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It’s starting to look a lot like an eco-friendly Christmas
This is the season to be jolly and after a year like 2020, we all deserve a bit of merriment and cheer. Traditions might change this year, so we were thinking it would be a good opportunity to incorporate new eco-friendly Christmas ideas into the seasonal festivities!
This is the time of year we tend to spend the most money on products that often end up going to waste. Single-use plastics food waste often go hand in hand with themed celebrations like Christmas, so it’s good to remind ourselves to choose wisely and make conscious decisions about our seasonal décor and our gift giving.
Maybe this year, as we take stock of what is most important to us, we can consider lightening the load on our planet’s resources and making this an eco-friendlier Christmas.
Here are just a few ideas. We’d love to hear your suggestions for a greener, more sustainable Christmas celebration too!
Scrap the wrapping paper
We like this one because it encourages a bit of creativity and it can make such a big difference.
Did you know most wrapping paper is NOT recyclable?
Unless your gift wrap specifically says it is eco-friendly, it probably isn’t. Pretty paper is often full of plastic and the plastic ribbons just add to the pile that lands in the trash. Opening gifts is half the fun, but the wrappings go straight into the bin. Ten points if you’re one of those people who opens gifts delicately and saves the paper! Reusing is definitely one way to lessen the load.
Need some ideas to pretty up your gift without using conventional gift wrap?
- Use a pretty fabric and make it part of the gift – like a scarf, or a sarong.
- use natural brown paper and string decorated with a flower or some seasonal greenery.
- reuse gift bags you’ve been given in the past.
Support local businesses
Whether you’re buying gifts for friends or food for your Christmas feast, shop at your local market or pop into family-run stores in your neighbourhood to support businesses that have probably had a tough year this year! Buying fresh, seasonal produce to cook with is a great way to lower your carbon footprint in general, not only at Christmas time. You’re bound to get better tasting, healthier ingredients that don’t come in excessive plastic packaging, and you’re cutting out all those resources that go into transporting out-of-season produce from all over the world.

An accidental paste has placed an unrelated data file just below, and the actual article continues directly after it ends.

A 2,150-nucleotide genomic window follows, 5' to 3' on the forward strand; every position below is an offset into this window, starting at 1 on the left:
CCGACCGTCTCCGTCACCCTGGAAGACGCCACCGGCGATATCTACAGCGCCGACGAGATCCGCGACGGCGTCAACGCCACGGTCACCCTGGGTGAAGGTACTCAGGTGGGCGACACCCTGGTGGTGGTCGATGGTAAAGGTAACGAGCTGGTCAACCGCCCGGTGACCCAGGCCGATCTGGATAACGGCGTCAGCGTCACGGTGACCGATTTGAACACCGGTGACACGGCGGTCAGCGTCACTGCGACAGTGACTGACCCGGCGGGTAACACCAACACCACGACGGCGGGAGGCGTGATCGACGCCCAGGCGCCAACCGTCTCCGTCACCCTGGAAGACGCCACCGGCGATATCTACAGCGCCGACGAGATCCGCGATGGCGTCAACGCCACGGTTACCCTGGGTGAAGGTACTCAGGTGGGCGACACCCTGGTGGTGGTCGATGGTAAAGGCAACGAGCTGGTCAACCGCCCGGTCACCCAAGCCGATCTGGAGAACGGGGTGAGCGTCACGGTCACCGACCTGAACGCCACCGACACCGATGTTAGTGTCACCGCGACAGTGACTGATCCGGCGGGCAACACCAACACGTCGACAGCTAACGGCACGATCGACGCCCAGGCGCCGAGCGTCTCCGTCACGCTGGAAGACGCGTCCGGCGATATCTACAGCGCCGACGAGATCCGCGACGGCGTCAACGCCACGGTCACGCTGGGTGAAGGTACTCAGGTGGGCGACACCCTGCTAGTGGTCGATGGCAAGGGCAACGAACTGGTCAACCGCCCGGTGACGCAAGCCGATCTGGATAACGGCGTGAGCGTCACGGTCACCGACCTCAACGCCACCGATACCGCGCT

Gifts from boutique shops are a great idea and you’re more likely to be supporting someone’s handmade products. Items you buy might be one of a kind, high quality, and far more special than something that’s been picked off the shelf at a commercial store. Another excellent way to buy for Christmas is to shop when you travel. Buying trinkets, fabrics, and art from local vendors in the destinations you visit make thoughtful gifts for special people in your life and you are contributing to someone’s livelihood and supporting their art.
Avoid the excess
It’s easy to over-cater for fear of under-catering! And so often we take our ‘host with the most’ game to the next level and make sure there is themed everything, from napkins to tablecloths to plates to candles and cushions. Fair enough if you have your stash of Christmas delights that come out every year and are reused faithfully. But if you’re not a regular host or you’re prone to following annual trends, try and avoid the single-use décor items that won’t last. Buying all your guests a Santa-themed Covid-approved mask is cute, but it’ll just add to the landfill at the end of the day.
Food waste is an incredible waste of resources like water and buying food in excess accumulates waste in the form of plastic packaging. Christmas feasts become something of a competition in this new digital age we’re living in, and while we’re all for a hefty smorgasbord of delights, our eco-friendly impulses know we can celebrate just as well without there being more than enough. Make the most of those leftovers and reinvent dishes in the days following Christmas, so that nothing ends up in the trash. We can highly recommend a “leftovers pie” in case anyone is asking…
Choosing to be eco-conscious over the festive season is a gift you can give to yourself and your loved ones, not to mention your natural environment. There are so many ways to celebrate without adding to the rubbish heap and to end the year on a positive note.
At Wild in Africa, we’ve always worked to minimise our environmental impact through the use of reusable, eco-friendly packaging for our jewellery. Our beaded bracelets themselves are made using sustainably sourced materials that do not exploit natural resources. Plus, when you buy from our charity bracelet range, 50% of what you spend is donated to a non-profit organisation supporting wildlife conservation.
If you are looking to support a business that gives back this Christmas, take a look at our jewellery range and maybe you’ll find the perfect gift that has meaning and a long-lasting impact on conservation.
Written by Chloe Cooper
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SEDEX (Supplier Ethical Data Exchange) is a global non-profit organisation that audits social and environmental performance to ensure improved working conditions throughout the supply chain globally.